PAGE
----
The corrupting influence of great wealth
April 26, 2021
Last week, Issue One published a story (“Outsized Influence”, Michael Beckel) gives us more reason to worry about the outsized influence that is accruing to a small number of mega-wealthy men and women. It added more insight to the use of money as political speech, an action that augments the use of nonprofit status to give the wealthy undue influence about public policy and our nation’s future.
From available public data they found that in the past 11 election cycles “just 12 megadonors — at least eight of whom are billionaires — contributed a combined $3.4 billion to federal candidates and political groups between January 2009 and December 2020…The $3.4 billion contributed by the top 12 megadonors — six of whom generally supported Democrats and six of whom generally supported Republicans — amounts to 7.5% of the $45 billion that all federal candidates and political groups raised between January 2009 and December 2020.”
In 2020 alone, according to Open Secrets, led by Sheldon and Miriam Adelson who gave more than $218 million to candidates and political groups, the top 12 political spenders were able to plow more than $805 million in support of the candidates of their choosing.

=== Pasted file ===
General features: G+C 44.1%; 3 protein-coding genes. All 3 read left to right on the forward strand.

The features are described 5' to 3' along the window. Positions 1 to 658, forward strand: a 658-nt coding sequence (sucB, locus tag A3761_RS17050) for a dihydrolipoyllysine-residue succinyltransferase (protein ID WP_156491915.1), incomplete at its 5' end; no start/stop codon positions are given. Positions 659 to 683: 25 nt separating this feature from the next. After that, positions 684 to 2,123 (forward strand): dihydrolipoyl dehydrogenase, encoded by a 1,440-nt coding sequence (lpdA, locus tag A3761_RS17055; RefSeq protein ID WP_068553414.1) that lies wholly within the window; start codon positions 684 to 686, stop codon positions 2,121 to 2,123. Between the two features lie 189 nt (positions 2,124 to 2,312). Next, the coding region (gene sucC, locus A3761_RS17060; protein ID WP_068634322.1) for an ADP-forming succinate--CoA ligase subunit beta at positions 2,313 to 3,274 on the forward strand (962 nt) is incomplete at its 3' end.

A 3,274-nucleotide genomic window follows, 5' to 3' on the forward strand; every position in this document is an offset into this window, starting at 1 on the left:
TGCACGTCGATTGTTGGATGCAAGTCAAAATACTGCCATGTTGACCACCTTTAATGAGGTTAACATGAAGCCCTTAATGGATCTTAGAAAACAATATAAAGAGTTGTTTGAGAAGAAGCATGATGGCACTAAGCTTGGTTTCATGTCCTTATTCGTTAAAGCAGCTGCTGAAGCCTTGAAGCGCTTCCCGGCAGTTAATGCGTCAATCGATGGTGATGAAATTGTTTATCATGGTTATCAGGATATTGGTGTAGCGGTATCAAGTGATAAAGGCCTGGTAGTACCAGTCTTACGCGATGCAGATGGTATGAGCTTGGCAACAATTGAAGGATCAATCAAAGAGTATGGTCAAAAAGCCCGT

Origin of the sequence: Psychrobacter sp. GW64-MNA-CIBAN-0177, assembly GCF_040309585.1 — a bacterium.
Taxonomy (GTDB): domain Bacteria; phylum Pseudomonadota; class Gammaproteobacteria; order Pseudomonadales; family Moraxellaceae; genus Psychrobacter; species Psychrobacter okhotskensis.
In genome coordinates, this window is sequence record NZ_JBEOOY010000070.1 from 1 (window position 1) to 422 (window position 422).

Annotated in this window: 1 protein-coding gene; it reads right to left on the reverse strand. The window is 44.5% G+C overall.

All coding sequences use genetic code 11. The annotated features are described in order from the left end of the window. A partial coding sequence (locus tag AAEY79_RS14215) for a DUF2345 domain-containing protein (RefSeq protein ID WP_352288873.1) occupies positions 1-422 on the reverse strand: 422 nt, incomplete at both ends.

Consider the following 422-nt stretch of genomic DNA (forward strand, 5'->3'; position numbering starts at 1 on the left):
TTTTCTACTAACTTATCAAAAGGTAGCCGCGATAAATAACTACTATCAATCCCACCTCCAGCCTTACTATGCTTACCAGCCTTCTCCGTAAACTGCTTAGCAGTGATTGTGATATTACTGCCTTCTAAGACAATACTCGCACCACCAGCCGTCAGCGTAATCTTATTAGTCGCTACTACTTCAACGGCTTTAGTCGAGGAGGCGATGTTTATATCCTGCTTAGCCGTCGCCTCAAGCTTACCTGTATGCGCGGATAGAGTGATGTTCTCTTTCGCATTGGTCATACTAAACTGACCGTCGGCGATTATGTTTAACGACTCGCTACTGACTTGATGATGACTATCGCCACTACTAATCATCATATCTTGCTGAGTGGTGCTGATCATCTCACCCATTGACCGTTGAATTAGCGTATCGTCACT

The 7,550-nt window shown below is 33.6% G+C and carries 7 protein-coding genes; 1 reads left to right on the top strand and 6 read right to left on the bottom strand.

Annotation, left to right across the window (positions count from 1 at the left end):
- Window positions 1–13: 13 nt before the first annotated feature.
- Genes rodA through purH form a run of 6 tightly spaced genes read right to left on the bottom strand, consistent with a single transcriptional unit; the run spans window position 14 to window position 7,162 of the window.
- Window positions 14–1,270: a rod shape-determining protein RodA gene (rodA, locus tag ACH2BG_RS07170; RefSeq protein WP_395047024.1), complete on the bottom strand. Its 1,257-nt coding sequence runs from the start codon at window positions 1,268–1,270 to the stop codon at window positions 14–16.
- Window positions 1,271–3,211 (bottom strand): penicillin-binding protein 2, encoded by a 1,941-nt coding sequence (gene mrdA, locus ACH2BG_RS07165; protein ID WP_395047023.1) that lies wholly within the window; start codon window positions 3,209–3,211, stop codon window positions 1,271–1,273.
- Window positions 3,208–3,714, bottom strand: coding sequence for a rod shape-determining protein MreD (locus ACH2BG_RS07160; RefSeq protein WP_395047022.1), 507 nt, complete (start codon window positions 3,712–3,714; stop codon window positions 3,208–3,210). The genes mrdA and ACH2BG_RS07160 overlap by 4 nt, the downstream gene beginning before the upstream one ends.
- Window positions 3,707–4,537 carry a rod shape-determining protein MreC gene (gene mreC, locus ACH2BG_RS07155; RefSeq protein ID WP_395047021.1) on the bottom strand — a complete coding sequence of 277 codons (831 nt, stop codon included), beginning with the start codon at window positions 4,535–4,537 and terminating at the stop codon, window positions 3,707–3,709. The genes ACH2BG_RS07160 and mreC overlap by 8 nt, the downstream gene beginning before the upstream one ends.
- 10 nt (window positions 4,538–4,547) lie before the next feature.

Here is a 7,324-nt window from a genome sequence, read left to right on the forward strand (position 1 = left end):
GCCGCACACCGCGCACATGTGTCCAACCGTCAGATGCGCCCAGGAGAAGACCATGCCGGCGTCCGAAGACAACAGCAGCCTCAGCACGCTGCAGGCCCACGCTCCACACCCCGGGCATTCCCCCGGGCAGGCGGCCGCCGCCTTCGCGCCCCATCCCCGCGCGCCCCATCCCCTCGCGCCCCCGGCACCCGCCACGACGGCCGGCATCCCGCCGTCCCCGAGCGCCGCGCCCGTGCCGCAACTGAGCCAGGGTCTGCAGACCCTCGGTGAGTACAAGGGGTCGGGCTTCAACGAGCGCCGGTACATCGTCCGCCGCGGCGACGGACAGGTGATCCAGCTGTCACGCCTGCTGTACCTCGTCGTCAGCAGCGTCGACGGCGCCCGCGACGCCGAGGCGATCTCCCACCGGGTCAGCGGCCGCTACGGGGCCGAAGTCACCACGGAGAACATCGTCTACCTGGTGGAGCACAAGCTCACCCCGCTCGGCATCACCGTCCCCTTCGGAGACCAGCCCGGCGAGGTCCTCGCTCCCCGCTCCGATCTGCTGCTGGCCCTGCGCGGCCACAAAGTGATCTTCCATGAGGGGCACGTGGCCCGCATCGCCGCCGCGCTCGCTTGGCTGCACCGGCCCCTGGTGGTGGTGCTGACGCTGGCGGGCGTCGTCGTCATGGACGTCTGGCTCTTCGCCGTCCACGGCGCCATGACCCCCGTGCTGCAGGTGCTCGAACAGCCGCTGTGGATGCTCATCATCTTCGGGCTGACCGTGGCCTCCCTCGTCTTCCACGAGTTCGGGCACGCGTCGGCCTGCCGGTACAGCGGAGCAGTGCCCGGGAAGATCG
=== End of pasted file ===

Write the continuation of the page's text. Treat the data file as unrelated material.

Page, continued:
Their wealth has been allowed to get so great that they could spend so heavily without skipping a meal, canceling a vacation or moving to a smaller home.
The Supreme Court’s infamous 2010 Citizens United was the lightning rod for an explosion of political spending. While Federal law limits an individual’s giving to candidates for Federal office and laws in almost every state limit contributions to state campaigns, Citizens United stimulated interested donors to find ample avenues to legally skirt these limits.. Political Action groups, PAC’s and other vehicles with almost no limitation or reason to even identify the source of their funding can weigh into campaigns at every level.